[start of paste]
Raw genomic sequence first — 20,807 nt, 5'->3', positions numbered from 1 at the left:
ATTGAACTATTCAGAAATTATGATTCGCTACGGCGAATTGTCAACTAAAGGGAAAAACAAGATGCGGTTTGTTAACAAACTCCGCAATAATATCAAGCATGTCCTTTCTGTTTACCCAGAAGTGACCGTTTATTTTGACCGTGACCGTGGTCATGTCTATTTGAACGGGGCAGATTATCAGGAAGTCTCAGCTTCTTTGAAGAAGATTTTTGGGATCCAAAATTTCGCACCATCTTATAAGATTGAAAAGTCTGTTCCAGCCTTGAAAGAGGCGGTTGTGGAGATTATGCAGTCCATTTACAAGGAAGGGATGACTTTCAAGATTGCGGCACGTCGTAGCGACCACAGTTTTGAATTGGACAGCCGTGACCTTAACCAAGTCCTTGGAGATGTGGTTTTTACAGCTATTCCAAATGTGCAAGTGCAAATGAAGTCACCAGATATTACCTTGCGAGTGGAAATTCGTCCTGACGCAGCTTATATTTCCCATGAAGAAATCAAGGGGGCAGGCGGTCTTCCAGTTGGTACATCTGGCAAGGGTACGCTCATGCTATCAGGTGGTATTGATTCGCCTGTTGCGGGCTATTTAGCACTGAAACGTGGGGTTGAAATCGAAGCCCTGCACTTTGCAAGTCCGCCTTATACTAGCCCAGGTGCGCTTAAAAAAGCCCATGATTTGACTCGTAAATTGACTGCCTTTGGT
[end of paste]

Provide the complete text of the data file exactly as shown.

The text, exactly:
Raw genomic sequence first — 20,807 nt, 5'->3', positions numbered from 1 at the left:
ATTGAACTATTCAGAAATTATGATTCGCTACGGCGAATTGTCAACTAAAGGGAAAAACAAGATGCGGTTTGTTAACAAACTCCGCAATAATATCAAGCATGTCCTTTCTGTTTACCCAGAAGTGACCGTTTATTTTGACCGTGACCGTGGTCATGTCTATTTGAACGGGGCAGATTATCAGGAAGTCTCAGCTTCTTTGAAGAAGATTTTTGGGATCCAAAATTTCGCACCATCTTATAAGATTGAAAAGTCTGTTCCAGCCTTGAAAGAGGCGGTTGTGGAGATTATGCAGTCCATTTACAAGGAAGGGATGACTTTCAAGATTGCGGCACGTCGTAGCGACCACAGTTTTGAATTGGACAGCCGTGACCTTAACCAAGTCCTTGGAGATGTGGTTTTTACAGCTATTCCAAATGTGCAAGTGCAAATGAAGTCACCAGATATTACCTTGCGAGTGGAAATTCGTCCTGACGCAGCTTATATTTCCCATGAAGAAATCAAGGGGGCAGGCGGTCTTCCAGTTGGTACATCTGGCAAGGGTACGCTCATGCTATCAGGTGGTATTGATTCGCCTGTTGCGGGCTATTTAGCACTGAAACGTGGGGTTGAAATCGAAGCCCTGCACTTTGCAAGTCCGCCTTATACTAGCCCAGGTGCGCTTAAAAAAGCCCATGATTTGACTCGTAAATTGACTGCCTTTGGT